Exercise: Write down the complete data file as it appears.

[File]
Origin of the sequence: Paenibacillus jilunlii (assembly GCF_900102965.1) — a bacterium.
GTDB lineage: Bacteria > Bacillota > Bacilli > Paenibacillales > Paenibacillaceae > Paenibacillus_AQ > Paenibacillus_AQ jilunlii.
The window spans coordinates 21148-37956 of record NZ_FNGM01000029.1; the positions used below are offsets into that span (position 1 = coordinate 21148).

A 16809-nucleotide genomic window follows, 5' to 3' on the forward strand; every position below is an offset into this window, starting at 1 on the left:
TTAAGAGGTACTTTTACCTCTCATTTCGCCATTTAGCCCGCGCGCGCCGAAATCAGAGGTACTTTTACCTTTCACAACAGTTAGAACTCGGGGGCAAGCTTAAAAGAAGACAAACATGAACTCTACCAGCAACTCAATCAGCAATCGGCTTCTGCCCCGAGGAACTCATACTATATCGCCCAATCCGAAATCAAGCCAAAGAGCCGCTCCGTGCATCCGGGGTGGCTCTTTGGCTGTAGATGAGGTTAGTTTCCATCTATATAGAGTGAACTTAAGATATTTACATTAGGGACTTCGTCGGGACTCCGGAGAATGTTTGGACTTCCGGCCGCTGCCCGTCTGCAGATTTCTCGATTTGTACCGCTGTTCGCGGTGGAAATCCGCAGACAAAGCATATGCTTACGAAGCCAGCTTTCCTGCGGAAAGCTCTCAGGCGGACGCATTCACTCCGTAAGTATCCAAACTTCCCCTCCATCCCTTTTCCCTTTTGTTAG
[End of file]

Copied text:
Origin of the sequence: Paenibacillus jilunlii (assembly GCF_900102965.1) — a bacterium.
GTDB lineage: Bacteria > Bacillota > Bacilli > Paenibacillales > Paenibacillaceae > Paenibacillus_AQ > Paenibacillus_AQ jilunlii.
The window spans coordinates 21148-37956 of record NZ_FNGM01000029.1; the positions used below are offsets into that span (position 1 = coordinate 21148).

A 16809-nucleotide genomic window follows, 5' to 3' on the forward strand; every position below is an offset into this window, starting at 1 on the left:
TTAAGAGGTACTTTTACCTCTCATTTCGCCATTTAGCCCGCGCGCGCCGAAATCAGAGGTACTTTTACCTTTCACAACAGTTAGAACTCGGGGGCAAGCTTAAAAGAAGACAAACATGAACTCTACCAGCAACTCAATCAGCAATCGGCTTCTGCCCCGAGGAACTCATACTATATCGCCCAATCCGAAATCAAGCCAAAGAGCCGCTCCGTGCATCCGGGGTGGCTCTTTGGCTGTAGATGAGGTTAGTTTCCATCTATATAGAGTGAACTTAAGATATTTACATTAGGGACTTCGTCGGGACTCCGGAGAATGTTTGGACTTCCGGCCGCTGCCCGTCTGCAGATTTCTCGATTTGTACCGCTGTTCGCGGTGGAAATCCGCAGACAAAGCATATGCTTACGAAGCCAGCTTTCCTGCGGAAAGCTCTCAGGCGGACGCATTCACTCCGTAAGTATCCAAACTTCCCCTCCATCCCTTTTCCCTTTTGTTAG